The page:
3D scanning the famous Maxwell – Gibbs thermodynamic model

I am very pleased to share with you the first of what will hopefully be many 3D scans of objects from our History of Science and Technology collection at the Peabody Museum! This is one of our historical copies of James Clerk Maxwell’s famous thermodynamic (energy entropy surface) model based on research by Josiah Willard Gibbs.


You can download the open-access files from the scans here under “Assets” and play with them yourselves. If you have never dealt with 3D scans before, you can look at any of the exported meshes (PLY, OBJ or STL files) with a free program like meshlab which is available either as a web version or to download. You can also currently see a rendered video of the model spinning around in all three dimensions on my Twitter account and in the Facebook group which I set up for this collection.


Video still
Professor Frederick E. Beach’s historical copy from 1909 of the Maxwell-Gibbs thermodynamic surface model. Object HST.290012, Division of the History of Science and Technology, Yale Peabody Museum of Natural History.


The original model was extremely important in the development of thermodynamics and materials science and also represents a bridge between two influential Victorian scientists, James Clerk Maxwell at Cambridge and Josiah Willard Gibbs at Yale. James Clerk Maxwell (1831-1879) was a globally-famous Scottish physicist who made major contributions to a variety of different areas of physics, engineering, astronomy, and technology.


For example, Maxwell developed the classical theory of electromagnetic radiation which identified electricity, magnetism, and light as manifestations of the same phenomenon. He analyzed the behavior of different types of natural and manmade materials and structures. He also created the first durable light-fast color photograph. Albert Einstein once commented that he “stood on the shoulders” of Maxwell, and not of Isaac Newton.


James with wife Katherine Maxwell, who also worked in his laboratory and conducted experiments on viscosity and color vision, in 1869.

Maxwell created his famous plaster thermodynamic model in 1874, while he was the first Cavendish Professor of Physics at Cambridge University, in charge of the new Cavendish Laboratory. It is a three-dimensional graphical visualization of the phase transitions between solid, liquid, and gas. Its inventor first sculpted it in clay and then replicated it in plaster, drawing different-colored lines on the surface to represent for example constant temperature (red) and constant pressure (blue).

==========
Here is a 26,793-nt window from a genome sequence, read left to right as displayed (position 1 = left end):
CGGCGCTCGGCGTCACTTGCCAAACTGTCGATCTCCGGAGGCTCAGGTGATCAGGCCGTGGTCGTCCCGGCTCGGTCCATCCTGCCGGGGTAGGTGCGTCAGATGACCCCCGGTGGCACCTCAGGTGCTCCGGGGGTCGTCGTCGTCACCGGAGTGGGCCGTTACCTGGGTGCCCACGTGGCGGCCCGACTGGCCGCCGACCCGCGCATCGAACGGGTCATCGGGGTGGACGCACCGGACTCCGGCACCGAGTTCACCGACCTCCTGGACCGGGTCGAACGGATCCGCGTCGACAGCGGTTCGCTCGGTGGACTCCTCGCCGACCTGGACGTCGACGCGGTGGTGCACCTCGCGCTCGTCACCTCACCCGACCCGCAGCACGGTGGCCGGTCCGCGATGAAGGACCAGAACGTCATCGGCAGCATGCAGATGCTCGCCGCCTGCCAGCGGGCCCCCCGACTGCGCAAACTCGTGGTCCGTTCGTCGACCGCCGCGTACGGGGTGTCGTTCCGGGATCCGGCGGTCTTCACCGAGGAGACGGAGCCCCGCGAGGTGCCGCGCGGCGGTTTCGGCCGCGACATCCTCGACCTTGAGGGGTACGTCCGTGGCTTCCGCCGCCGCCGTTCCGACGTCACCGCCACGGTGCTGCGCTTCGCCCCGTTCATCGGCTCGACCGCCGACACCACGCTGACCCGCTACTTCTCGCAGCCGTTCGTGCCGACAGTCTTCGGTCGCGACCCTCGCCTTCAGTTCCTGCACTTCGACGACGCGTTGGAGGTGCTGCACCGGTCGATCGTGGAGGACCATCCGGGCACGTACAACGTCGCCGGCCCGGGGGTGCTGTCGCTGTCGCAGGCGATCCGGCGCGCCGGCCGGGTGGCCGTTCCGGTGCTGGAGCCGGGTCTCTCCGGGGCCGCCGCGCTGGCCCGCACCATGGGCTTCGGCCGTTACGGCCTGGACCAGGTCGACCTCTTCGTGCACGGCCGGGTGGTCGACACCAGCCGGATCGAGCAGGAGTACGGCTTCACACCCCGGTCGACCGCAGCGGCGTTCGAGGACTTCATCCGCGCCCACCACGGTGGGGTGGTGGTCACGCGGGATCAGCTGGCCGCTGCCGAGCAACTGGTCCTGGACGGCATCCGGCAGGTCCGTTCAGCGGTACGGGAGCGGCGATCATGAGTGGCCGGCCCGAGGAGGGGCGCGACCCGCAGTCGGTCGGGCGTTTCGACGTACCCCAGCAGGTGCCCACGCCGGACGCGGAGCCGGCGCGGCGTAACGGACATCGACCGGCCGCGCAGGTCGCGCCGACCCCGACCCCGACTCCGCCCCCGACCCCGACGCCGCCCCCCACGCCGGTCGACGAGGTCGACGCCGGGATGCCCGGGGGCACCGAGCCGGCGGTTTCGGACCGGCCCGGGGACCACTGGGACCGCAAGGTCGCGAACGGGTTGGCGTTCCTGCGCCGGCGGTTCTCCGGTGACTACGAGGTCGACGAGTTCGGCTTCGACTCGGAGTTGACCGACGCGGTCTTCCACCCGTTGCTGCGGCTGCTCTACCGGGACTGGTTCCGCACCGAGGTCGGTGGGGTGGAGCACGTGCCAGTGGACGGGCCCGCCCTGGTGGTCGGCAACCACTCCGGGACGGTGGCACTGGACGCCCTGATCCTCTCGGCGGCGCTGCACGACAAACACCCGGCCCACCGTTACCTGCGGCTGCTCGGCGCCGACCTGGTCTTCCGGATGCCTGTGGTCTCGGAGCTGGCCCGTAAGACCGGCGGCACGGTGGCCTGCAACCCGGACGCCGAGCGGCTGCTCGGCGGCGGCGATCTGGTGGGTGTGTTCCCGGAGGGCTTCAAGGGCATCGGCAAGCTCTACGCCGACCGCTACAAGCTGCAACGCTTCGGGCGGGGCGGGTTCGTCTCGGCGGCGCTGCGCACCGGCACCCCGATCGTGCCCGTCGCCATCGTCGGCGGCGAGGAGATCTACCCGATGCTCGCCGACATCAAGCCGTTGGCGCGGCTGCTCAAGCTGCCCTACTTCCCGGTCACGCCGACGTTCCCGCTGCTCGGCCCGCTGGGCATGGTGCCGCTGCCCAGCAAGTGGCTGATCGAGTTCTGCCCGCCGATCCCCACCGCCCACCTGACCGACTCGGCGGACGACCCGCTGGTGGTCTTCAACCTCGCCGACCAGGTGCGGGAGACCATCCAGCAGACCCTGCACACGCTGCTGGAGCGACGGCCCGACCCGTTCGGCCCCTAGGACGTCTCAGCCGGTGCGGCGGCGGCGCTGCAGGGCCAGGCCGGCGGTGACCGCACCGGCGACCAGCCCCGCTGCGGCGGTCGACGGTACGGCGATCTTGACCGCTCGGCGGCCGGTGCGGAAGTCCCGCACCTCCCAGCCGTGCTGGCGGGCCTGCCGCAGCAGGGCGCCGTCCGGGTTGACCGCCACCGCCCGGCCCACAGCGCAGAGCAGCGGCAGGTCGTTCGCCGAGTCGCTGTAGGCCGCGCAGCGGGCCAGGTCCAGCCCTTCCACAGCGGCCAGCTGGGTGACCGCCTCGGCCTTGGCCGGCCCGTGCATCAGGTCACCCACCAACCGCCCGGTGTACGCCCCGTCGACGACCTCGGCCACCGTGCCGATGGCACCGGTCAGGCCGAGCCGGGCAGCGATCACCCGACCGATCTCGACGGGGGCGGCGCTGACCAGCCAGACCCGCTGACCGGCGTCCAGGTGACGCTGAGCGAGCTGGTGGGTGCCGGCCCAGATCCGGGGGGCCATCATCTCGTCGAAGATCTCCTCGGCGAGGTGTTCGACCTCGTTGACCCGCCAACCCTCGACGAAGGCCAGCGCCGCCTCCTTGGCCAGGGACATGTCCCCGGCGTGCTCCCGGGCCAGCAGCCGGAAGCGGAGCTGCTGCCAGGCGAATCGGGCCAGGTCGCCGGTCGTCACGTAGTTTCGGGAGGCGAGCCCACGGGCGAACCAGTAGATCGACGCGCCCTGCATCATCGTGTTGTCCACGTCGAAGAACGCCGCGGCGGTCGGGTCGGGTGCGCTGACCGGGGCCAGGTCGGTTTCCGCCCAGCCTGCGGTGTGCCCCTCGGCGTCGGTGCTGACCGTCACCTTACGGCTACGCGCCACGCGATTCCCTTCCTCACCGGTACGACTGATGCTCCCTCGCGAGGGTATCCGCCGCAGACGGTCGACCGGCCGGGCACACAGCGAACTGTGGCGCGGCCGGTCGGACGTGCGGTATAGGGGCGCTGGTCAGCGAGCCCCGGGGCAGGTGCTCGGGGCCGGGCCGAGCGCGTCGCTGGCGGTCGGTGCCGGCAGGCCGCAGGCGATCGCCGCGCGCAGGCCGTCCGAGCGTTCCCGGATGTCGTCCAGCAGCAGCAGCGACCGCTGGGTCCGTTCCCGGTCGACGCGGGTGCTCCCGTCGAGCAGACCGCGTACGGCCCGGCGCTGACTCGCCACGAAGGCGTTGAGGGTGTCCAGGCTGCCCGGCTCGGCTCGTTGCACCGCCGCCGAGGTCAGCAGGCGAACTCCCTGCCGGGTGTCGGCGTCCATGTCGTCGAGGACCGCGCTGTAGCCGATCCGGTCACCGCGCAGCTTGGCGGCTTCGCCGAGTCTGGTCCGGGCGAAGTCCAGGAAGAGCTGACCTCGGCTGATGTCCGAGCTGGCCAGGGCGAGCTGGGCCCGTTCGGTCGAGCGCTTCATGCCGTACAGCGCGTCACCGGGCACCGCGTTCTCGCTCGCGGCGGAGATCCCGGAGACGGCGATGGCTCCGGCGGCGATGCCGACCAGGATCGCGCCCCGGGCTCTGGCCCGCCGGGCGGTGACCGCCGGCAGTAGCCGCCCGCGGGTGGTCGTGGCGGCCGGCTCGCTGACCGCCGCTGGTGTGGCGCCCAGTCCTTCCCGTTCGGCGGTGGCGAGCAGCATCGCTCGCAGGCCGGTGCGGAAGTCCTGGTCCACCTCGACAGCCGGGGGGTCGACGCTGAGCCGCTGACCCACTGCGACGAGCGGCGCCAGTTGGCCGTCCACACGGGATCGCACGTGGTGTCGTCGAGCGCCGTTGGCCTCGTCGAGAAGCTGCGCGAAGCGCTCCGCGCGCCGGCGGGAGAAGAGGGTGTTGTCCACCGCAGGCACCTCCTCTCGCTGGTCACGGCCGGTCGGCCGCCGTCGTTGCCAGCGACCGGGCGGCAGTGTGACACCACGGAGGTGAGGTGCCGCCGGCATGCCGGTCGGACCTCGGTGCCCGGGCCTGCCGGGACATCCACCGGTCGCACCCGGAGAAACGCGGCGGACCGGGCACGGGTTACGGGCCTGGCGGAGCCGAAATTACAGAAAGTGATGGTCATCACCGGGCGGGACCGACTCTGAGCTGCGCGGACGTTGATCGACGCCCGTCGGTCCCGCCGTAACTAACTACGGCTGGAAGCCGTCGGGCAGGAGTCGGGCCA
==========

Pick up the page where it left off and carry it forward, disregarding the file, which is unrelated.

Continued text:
Maxwell’s revolutionary model was based on graphical thermodynamics papers published by Josiah Willard Gibbs (1839-1903). Yale had awarded Gibbs the very first doctorate in engineering in the United States in 1863, and he was a professor of mathematical physics at the university from 1871 until his death.


JWGibbs-tutor 1860s
Josiah Willard Gibbs during the 1860s, when he was working at Yale as a tutor.


Like Maxwell, Gibbs was highly esteemed worldwide, and his largely-theoretical work had major impacts on a variety of areas including physics, chemistry, mathematics, and industry. He and Maxwell – as well as other scientists such as the Austrian physicist Ludwig Boltzmann (1844-1906) – conducted important complementary work in thermodynamics and other areas of science. Gibbs also invented modern vector calculus, the Royal Society of London awarded him their prestigious Copley Medal, and Albert Einstein called him the greatest mind in American history.


The thermodynamic model which Maxwell originally sent to Gibbs is currently with the Yale Physics Department, which is why these amazing 3D scans are instead of one of our historical copies. Professor Frederick E. Beach made this specific copy in 1909. However, Physics has kindly agreed to allow the Peabody Museum to display the original Maxwell-Gibbs model when it reopens after its major renovation in late 2023 – alongside other Gibbs-related artifacts including his towering Victorian desk!


Many thanks to Chelsea Graham previously of the digitization lab at Yale’s Institute for the Preservation of Cultural Heritage for creating these 3D scans, to Nelson Rios from the Peabody Museum for creating the rendered video and to Nelson and Larry Gall for further technical assistance, and to Professor Wenhao Sun of the University of Michigan for originally requesting the scans for use in his research and publications.

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